Not What I expected

by Ruth Smith
(Boston, MA)

Charlotte before the snowstorm.

Charlotte before the snowstorm.

The first time I went to Charlotte, NC in January it was 70 degrees!

Now, they have snow and ice just like we do in New England!

Barry's Response - Yes, Ruth, the March 2009 snowstorm surprised a lot of people. There was a lot of snow this week in parts of the USA that don't get much! As far south as Alabama and Georgia.

NYC was another interesting target. The video shown at makes the city look like Edmonton or Saskatoon. With a 16 mph wind, it dropped to 12°F one night (-11°C) when most nights dip down to 30°F.

Atlanta hit 22°F too. At this time of year, it's usually about 40° at night. At that point, the wind had dropped from over 20 mph to about 8. It was 38° in New Orleans one night with 30 mph wind, when most nights are in the 50's.

What about Charlotte, North Carolina? The average low in early March is 40 degrees, but during this storm, it got down to 16 early on March 3. Several inches of snow came with it.

No match for Canada, though. Newfoundland once took a beating in 2003.

Search this site for more information now.

Perhaps I can explain the atmospheric dynamics involved in the relationship between winter storms and temperature extremes.

- During winter, polar air masses often invade regions with colder climates, causing winter storms. They bring frigid temperatures from the Arctic and can cause significant temperature drops.

- Low-pressure systems and frontal boundaries often accompany winter storms. Interactions with warmer air masses or encountering different air masses can cause rapid temperature changes. A cold front, for example, can bring colder air and drop the temperature abruptly.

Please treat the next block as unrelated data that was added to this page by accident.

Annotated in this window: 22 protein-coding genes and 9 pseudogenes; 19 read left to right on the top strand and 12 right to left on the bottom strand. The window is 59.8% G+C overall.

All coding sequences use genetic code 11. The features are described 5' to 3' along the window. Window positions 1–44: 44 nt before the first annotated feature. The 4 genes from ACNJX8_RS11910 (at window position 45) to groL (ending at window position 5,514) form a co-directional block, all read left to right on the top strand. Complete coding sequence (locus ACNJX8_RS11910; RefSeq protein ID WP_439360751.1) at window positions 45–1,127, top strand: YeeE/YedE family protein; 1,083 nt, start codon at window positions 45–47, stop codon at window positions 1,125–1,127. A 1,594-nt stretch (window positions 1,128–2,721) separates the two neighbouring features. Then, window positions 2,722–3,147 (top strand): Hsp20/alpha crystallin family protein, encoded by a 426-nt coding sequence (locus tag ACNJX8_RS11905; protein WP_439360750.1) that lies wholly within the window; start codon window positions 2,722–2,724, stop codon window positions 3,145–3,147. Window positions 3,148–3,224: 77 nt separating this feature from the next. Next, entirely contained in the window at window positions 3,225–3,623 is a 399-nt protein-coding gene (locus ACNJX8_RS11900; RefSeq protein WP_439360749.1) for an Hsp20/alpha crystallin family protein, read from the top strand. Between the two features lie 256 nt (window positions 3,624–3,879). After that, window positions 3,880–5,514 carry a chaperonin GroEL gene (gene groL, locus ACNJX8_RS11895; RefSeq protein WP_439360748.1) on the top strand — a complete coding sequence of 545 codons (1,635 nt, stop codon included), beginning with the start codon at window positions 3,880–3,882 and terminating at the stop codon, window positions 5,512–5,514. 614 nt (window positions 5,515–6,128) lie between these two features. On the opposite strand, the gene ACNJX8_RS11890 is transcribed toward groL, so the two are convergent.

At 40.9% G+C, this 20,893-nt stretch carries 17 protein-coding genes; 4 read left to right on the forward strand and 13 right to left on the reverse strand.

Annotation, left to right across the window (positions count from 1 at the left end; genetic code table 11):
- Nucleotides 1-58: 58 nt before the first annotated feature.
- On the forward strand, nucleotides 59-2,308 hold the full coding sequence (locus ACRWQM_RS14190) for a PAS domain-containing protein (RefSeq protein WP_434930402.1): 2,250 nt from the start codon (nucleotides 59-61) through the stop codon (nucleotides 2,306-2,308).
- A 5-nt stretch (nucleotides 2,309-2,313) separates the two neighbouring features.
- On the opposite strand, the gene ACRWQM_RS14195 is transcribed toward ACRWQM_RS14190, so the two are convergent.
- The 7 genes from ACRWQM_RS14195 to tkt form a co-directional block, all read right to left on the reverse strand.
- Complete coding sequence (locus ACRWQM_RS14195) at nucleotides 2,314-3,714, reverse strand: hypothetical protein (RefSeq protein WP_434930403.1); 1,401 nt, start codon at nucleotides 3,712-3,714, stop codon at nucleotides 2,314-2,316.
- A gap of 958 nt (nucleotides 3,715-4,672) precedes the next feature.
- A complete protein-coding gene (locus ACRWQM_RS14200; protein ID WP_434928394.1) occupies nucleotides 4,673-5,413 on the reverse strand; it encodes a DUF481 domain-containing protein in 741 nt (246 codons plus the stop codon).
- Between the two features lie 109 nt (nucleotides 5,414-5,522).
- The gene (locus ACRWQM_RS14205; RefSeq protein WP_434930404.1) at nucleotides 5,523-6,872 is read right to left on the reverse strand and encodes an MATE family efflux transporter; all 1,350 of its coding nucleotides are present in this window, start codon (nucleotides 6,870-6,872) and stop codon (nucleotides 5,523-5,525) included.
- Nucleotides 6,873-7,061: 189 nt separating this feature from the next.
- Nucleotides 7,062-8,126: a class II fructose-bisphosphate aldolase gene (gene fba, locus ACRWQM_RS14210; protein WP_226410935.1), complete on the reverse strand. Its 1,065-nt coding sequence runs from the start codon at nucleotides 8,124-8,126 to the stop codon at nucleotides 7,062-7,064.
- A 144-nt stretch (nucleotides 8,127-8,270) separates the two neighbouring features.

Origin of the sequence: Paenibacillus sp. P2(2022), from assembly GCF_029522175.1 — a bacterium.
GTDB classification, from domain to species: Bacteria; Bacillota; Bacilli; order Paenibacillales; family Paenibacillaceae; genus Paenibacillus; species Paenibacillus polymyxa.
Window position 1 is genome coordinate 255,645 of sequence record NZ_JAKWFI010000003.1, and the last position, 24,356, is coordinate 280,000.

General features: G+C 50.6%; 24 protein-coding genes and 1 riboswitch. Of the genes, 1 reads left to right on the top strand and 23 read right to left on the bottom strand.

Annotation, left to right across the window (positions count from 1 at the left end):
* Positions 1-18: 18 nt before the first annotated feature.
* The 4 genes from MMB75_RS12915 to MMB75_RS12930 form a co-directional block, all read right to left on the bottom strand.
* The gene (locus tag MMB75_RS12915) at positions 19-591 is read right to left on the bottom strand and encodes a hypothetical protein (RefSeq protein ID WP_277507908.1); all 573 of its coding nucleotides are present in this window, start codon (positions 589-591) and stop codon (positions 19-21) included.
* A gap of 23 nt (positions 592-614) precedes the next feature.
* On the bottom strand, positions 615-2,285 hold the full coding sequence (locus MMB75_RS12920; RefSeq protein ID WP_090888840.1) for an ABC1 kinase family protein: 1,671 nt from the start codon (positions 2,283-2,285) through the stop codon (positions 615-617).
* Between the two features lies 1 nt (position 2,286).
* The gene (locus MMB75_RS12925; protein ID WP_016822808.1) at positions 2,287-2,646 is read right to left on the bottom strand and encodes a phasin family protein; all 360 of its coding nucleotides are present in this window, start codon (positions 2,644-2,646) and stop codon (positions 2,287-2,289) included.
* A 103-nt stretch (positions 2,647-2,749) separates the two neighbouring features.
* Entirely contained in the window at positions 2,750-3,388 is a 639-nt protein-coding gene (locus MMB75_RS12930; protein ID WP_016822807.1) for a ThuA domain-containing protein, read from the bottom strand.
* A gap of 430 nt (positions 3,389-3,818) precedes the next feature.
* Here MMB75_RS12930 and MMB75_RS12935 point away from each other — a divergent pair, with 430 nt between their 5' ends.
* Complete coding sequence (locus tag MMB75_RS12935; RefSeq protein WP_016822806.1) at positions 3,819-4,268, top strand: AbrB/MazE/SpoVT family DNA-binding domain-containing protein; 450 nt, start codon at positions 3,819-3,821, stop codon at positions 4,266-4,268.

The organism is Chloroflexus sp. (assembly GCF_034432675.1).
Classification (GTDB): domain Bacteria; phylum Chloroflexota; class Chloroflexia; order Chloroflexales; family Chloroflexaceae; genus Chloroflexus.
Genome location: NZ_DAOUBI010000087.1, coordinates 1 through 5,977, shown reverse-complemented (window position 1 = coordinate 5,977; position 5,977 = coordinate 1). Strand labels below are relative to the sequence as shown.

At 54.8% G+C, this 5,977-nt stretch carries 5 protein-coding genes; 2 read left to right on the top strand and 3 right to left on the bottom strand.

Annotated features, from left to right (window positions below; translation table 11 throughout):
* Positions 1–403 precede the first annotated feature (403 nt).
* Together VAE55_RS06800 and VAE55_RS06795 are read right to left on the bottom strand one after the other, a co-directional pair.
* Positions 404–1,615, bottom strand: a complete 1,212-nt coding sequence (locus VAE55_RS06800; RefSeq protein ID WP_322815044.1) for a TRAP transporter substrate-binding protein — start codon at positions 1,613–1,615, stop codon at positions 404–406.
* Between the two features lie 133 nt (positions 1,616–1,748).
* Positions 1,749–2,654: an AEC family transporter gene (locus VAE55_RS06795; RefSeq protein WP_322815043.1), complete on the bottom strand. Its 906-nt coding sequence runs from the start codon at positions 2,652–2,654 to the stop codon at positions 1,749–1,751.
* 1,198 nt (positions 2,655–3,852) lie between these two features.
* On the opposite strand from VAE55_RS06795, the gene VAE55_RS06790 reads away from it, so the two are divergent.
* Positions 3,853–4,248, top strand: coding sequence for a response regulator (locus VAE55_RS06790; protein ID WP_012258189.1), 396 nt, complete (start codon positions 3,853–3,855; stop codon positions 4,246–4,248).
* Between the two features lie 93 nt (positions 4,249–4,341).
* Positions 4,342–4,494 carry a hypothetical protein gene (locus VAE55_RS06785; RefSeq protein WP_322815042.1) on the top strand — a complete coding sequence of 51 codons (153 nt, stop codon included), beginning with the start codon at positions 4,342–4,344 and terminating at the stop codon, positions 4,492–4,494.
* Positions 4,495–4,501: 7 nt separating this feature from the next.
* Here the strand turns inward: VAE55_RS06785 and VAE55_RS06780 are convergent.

- Winter storms often bring strong winds, which can make you feel colder. Temperature and wind speed combine to make the air feel colder on exposed skin than it really is.

- Winter storms can cause temperature inversions, where a layer of warm air is trapped above a layer of colder air near the ground. Temperature extremes can result from this inversion since the cold air stays trapped beneath the warmer layer.

Temperature extremes during winter storms are caused by a complex interplay of atmospheric conditions, air masses, frontal systems, and wind patterns. Also, we might talk about monitoring weather forecasts, preparing for extreme cold, and taking precautions to stay safe.

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Not What I expected
by: Anonymous

The world is always changing. You should suspect the unsuspected.

From Barry - It's a dynamic world where new information and technology emerge every day. The way we think and approach the world should be flexible and open to new ideas. Our ability to adapt to change depends on staying open-minded and questioning the status quo.

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Thank you to my research and writing assistants, ChatGPT and WordTune, as well as Wombo and others for the images.

GPT-4, OpenAI's large-scale language generation model (and others provided by Google and Meta), helped generate this text.  As soon as draft language is generated, the author reviews, edits, and revises it to their own liking and is responsible for the content.